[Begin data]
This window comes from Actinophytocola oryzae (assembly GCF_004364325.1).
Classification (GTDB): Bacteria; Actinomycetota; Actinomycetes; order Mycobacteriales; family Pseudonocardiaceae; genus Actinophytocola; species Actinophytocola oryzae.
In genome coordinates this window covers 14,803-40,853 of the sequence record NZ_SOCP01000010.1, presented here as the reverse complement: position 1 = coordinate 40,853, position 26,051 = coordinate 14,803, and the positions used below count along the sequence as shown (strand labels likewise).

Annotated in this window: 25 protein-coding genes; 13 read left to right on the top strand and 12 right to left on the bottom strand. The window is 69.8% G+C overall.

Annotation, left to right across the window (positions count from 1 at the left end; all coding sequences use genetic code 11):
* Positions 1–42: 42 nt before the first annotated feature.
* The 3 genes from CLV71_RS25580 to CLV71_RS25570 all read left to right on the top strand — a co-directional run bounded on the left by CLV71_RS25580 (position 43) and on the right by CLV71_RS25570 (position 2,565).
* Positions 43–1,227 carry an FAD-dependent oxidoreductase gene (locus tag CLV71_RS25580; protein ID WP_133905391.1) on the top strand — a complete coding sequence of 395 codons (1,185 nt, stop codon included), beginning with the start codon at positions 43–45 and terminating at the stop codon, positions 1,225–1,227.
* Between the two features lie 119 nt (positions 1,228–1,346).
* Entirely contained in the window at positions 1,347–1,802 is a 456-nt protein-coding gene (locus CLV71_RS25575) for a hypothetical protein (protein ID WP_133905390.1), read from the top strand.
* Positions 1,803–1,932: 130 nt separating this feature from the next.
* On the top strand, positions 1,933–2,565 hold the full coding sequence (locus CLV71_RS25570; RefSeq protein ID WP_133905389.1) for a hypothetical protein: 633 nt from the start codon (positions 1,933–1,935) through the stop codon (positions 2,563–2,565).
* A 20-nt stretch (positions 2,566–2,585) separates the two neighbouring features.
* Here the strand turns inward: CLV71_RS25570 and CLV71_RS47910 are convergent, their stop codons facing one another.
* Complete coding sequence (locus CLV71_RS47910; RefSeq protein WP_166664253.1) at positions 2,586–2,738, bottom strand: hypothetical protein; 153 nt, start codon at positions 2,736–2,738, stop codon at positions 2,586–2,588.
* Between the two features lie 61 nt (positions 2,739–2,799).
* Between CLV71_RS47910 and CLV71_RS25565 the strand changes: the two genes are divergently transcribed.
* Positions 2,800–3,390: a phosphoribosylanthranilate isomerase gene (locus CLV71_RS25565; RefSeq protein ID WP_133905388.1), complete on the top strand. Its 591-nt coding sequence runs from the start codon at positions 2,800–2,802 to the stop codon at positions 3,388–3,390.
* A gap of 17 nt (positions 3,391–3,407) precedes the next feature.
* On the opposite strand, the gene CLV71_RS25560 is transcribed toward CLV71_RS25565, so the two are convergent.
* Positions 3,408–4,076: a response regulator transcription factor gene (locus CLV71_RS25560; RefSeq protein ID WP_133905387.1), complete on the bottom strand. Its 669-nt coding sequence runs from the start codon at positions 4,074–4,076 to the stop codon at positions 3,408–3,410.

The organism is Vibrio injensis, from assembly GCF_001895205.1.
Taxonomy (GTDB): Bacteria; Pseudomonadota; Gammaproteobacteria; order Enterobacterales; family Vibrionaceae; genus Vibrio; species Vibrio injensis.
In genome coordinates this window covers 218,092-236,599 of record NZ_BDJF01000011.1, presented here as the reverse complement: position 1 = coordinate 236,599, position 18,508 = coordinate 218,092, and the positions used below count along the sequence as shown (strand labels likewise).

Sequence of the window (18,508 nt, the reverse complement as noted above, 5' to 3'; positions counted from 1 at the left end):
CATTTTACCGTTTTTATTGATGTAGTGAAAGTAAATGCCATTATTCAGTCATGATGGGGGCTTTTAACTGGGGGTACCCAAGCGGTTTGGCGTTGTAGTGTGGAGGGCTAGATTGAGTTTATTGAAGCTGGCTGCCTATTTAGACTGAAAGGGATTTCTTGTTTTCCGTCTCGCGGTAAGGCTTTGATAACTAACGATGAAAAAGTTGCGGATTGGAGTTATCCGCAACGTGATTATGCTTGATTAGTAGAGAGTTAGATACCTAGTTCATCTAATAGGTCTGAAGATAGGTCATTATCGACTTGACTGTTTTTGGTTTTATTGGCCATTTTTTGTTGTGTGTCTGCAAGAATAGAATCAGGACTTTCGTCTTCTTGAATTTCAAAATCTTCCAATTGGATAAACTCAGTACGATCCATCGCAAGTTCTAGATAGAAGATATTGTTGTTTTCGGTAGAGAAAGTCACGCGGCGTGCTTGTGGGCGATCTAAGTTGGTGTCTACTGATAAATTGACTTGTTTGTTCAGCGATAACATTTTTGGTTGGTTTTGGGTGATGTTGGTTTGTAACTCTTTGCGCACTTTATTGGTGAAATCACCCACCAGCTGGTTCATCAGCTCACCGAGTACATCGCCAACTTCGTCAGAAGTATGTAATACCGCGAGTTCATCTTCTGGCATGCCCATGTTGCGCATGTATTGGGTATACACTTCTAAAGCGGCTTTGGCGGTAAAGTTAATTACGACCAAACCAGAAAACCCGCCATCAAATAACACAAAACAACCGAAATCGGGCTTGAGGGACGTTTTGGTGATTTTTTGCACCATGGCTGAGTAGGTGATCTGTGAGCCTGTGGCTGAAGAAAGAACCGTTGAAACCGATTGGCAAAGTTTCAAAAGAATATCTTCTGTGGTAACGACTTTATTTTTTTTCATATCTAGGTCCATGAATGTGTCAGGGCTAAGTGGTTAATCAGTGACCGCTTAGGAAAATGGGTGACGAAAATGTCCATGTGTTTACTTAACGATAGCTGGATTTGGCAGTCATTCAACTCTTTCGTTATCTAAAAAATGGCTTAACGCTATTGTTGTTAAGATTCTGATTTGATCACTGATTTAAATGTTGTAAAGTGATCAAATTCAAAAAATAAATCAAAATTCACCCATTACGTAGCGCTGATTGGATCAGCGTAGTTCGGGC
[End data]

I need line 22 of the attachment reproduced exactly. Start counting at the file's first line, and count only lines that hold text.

The organism is Vibrio injensis, from assembly GCF_001895205.1.